There comes a time when every Raspberry Pi user wants or needs to take screenshots.
You might be putting together some documentation for your project, looking for help with a problem, or just showing off something you’re proud of.
There are a few ways to go about this, depending on what you need.
The Pixel desktop environment on Raspberry Pi OS includes a screenshot tool called scrot. It’s configured to run whenever you press the ‘printscreen’ key. This key is usually located at the top of the keyboard, next to the function keys, and is often shortened to something like PrtSc or PrtScn.
Your screenshot will then be saved into your home folder in PNG format with a timestamped filename.
Hey, that was easy, right?
For some of you, this one touch of a button will do everything you need.
If you want, you can also open a terminal window and run scrot as a command, like this:
By itself, this doesn’t do much that you wouldn’t get just by pressing printscreen. However, you may still find this handy if you’re writing a script in bash or Python. Note also that if you run it in a different directory, it saves the screenshot there.
Running scrot from the command line becomes much more useful when you add options to it.
Those default filenames aren’t very good at describing what’s actually in the screenshot, are they? If you have enough of them, they’re an awful headache to sort through.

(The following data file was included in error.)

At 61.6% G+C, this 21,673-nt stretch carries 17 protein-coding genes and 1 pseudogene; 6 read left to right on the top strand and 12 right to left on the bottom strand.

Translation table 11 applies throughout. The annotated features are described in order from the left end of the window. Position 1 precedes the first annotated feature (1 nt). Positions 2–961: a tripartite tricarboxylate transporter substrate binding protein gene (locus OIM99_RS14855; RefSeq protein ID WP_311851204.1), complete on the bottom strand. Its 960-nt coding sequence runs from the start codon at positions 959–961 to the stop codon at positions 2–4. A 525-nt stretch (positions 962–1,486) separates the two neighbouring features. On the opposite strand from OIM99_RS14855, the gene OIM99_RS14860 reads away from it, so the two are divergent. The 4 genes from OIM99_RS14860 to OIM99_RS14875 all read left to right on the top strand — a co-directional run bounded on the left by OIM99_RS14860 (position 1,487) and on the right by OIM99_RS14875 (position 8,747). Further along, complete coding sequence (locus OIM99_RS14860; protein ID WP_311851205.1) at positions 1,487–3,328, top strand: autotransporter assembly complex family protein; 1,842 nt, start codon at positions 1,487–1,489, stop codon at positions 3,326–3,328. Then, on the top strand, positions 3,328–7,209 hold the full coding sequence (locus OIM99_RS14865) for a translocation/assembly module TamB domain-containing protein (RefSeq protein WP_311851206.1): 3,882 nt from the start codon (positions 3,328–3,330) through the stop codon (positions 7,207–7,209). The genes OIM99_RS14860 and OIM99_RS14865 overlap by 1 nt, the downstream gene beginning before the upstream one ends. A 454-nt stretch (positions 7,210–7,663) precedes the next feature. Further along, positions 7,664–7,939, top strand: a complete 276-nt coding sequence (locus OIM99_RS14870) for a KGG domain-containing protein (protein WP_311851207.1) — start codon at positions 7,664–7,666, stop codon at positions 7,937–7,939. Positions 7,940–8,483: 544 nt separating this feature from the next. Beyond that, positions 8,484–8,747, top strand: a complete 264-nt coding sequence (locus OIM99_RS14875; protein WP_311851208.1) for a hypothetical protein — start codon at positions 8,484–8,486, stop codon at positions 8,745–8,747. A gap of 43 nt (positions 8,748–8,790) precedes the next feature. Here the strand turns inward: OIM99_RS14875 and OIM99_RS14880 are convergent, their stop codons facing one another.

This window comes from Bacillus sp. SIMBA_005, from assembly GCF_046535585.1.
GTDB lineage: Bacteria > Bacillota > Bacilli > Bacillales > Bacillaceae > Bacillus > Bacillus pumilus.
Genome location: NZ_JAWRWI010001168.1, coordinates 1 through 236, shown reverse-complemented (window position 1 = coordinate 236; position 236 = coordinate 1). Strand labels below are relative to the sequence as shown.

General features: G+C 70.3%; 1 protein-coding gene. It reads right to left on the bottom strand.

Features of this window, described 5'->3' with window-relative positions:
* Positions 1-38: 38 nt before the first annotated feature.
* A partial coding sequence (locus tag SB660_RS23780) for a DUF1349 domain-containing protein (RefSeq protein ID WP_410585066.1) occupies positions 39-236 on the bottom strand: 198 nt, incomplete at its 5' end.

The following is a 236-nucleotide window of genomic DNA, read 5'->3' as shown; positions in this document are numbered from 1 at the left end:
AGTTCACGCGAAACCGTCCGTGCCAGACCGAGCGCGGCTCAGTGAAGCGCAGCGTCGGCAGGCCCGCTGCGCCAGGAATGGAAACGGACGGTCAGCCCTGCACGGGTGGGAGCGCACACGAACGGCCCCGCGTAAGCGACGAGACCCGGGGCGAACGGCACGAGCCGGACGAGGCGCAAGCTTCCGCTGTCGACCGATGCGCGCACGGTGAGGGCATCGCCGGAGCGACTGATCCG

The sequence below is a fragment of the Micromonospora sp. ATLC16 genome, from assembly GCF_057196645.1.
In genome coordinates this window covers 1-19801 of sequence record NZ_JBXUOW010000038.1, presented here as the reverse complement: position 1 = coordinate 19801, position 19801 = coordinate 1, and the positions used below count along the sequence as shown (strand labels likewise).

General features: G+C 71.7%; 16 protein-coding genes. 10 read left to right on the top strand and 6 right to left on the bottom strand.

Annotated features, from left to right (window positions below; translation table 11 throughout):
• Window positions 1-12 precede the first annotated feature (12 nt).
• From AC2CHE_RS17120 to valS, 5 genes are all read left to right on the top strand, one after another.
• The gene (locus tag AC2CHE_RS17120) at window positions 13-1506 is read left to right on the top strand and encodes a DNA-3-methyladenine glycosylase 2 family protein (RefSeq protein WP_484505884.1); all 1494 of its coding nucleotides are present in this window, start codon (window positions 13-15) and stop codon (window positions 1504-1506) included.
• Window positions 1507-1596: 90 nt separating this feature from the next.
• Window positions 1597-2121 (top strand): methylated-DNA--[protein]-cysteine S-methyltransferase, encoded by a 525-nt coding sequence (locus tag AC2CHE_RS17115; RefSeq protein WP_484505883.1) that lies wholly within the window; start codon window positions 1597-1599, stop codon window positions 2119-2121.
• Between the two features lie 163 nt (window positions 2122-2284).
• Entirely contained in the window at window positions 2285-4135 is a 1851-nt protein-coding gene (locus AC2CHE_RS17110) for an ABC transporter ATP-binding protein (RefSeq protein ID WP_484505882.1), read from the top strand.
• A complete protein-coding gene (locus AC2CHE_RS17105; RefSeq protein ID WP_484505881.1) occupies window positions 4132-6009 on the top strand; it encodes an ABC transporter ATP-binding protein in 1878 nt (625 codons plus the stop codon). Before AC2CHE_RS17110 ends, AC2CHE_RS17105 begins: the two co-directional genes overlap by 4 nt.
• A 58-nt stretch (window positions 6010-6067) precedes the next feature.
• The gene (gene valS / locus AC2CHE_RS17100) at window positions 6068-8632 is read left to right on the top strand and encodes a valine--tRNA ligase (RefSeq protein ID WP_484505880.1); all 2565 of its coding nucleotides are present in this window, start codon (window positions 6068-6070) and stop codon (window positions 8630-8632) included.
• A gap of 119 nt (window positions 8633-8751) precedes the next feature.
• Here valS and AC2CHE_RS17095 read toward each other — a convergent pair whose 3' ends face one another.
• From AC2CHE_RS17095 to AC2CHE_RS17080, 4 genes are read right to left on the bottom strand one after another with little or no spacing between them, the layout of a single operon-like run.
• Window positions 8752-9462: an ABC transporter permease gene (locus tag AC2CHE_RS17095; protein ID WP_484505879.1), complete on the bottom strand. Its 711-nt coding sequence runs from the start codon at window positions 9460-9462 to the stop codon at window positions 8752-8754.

You can set a different one like this:
You can also use a path to save your screenshot elsewhere on the filesystem.
You will notice that all of these screenshots are of a terminal window. That makes sense: it’s what’s on the screen when scrot runs.
What if you want it to look like something else? You’ll need to set a delay so you can rearrange it. Use a -d option and the number of seconds you want it to wait. For 10 seconds, write:
scrot -d 10
Are you only interested in capturing part of the screen? You could always crop the screenshots in an image editor, but scrot offers some more straightforward methods.
You can capture the active window using the -u option:
If you use this just on its own, the active window will be the terminal. You can combine it with the -d option to have time to switch to something else.
scrot -u -d 10
The -s parameter works similarly, except it waits for you to click on the window you want to select. You can also hold the left mouse button down and use it to select a rectangular area of the screen.
If you want to include the window border, follow either the -u or -s parameter with a b, like this:
Mix and match these options freely as you please.
Here are a few things you can combine with scrot to take better screenshots.
If you’re attempting to screenshot something on the terminal that will take you 40 seconds to put together, you might type something like this:
scrot -u -d 40
What you’ll find, however, is that the terminal waits the full 40 seconds before moving to the next command prompt, and then takes the screenshot immediately. Annoying, right? You wanted to use that time to run your commands.
One way to handle this would be to run scrot in one terminal window and the commands you want to screenshot in a different one. That will work just fine, but here’s something even easier:
scrot -u -d 40 &
Adding this single ampersand operator at the end of the command tells Linux to run it in the background while you type.
This is looking good, but do you really want that scrot command in your screenshot? Your reader probably has little need to see it, and it might confuse them.
You can clear this command away, and anything else in the terminal, with this command:
This gives you a spotless terminal window for you to type into.
Do you want all the flexibility of the command-line options, but without a terminal window in your screenshots? You can log in over SSH and run the commands there.